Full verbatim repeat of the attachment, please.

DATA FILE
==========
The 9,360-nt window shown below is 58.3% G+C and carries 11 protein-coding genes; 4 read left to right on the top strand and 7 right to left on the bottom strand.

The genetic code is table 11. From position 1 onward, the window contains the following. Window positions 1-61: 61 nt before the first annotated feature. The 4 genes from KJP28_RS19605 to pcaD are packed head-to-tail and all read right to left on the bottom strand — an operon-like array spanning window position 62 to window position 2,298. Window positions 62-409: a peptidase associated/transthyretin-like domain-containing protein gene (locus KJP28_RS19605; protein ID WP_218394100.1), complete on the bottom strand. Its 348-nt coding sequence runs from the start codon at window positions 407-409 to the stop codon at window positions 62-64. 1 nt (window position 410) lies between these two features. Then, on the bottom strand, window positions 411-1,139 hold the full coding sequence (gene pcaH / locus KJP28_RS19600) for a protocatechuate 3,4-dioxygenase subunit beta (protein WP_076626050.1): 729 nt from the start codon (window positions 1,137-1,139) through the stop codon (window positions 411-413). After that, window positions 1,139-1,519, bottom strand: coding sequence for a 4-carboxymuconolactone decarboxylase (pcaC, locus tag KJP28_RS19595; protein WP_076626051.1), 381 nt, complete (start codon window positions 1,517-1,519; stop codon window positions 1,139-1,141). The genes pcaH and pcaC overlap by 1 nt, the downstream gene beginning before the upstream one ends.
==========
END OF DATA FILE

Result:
The 9,360-nt window shown below is 58.3% G+C and carries 11 protein-coding genes; 4 read left to right on the top strand and 7 right to left on the bottom strand.

The genetic code is table 11. From position 1 onward, the window contains the following. Window positions 1-61: 61 nt before the first annotated feature. The 4 genes from KJP28_RS19605 to pcaD are packed head-to-tail and all read right to left on the bottom strand — an operon-like array spanning window position 62 to window position 2,298. Window positions 62-409: a peptidase associated/transthyretin-like domain-containing protein gene (locus KJP28_RS19605; protein ID WP_218394100.1), complete on the bottom strand. Its 348-nt coding sequence runs from the start codon at window positions 407-409 to the stop codon at window positions 62-64. 1 nt (window position 410) lies between these two features. Then, on the bottom strand, window positions 411-1,139 hold the full coding sequence (gene pcaH / locus KJP28_RS19600) for a protocatechuate 3,4-dioxygenase subunit beta (protein WP_076626050.1): 729 nt from the start codon (window positions 1,137-1,139) through the stop codon (window positions 411-413). After that, window positions 1,139-1,519, bottom strand: coding sequence for a 4-carboxymuconolactone decarboxylase (pcaC, locus tag KJP28_RS19595; protein WP_076626051.1), 381 nt, complete (start codon window positions 1,517-1,519; stop codon window positions 1,139-1,141). The genes pcaH and pcaC overlap by 1 nt, the downstream gene beginning before the upstream one ends.